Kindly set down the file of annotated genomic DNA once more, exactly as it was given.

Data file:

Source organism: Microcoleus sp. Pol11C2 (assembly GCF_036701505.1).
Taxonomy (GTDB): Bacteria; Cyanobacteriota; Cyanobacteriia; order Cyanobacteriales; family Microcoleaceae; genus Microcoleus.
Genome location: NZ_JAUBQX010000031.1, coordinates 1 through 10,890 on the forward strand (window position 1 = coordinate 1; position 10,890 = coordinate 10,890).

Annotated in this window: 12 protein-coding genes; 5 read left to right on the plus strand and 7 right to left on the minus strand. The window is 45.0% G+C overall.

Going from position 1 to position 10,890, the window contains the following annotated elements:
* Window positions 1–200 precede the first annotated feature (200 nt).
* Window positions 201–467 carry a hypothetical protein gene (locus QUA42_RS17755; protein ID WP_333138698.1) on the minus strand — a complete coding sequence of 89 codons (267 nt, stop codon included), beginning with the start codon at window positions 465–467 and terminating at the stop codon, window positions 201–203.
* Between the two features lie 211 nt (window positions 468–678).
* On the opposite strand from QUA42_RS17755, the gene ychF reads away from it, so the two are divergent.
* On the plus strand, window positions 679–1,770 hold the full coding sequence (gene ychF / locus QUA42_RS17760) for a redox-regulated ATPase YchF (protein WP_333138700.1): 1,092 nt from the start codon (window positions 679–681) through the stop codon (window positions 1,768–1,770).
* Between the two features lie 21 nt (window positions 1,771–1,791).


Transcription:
Source organism: Microcoleus sp. Pol11C2 (assembly GCF_036701505.1).
Taxonomy (GTDB): Bacteria; Cyanobacteriota; Cyanobacteriia; order Cyanobacteriales; family Microcoleaceae; genus Microcoleus.
Genome location: NZ_JAUBQX010000031.1, coordinates 1 through 10,890 on the forward strand (window position 1 = coordinate 1; position 10,890 = coordinate 10,890).

Annotated in this window: 12 protein-coding genes; 5 read left to right on the plus strand and 7 right to left on the minus strand. The window is 45.0% G+C overall.

Going from position 1 to position 10,890, the window contains the following annotated elements:
* Window positions 1–200 precede the first annotated feature (200 nt).
* Window positions 201–467 carry a hypothetical protein gene (locus QUA42_RS17755; protein ID WP_333138698.1) on the minus strand — a complete coding sequence of 89 codons (267 nt, stop codon included), beginning with the start codon at window positions 465–467 and terminating at the stop codon, window positions 201–203.
* Between the two features lie 211 nt (window positions 468–678).
* On the opposite strand from QUA42_RS17755, the gene ychF reads away from it, so the two are divergent.
* On the plus strand, window positions 679–1,770 hold the full coding sequence (gene ychF / locus QUA42_RS17760) for a redox-regulated ATPase YchF (protein WP_333138700.1): 1,092 nt from the start codon (window positions 679–681) through the stop codon (window positions 1,768–1,770).
* Between the two features lie 21 nt (window positions 1,771–1,791).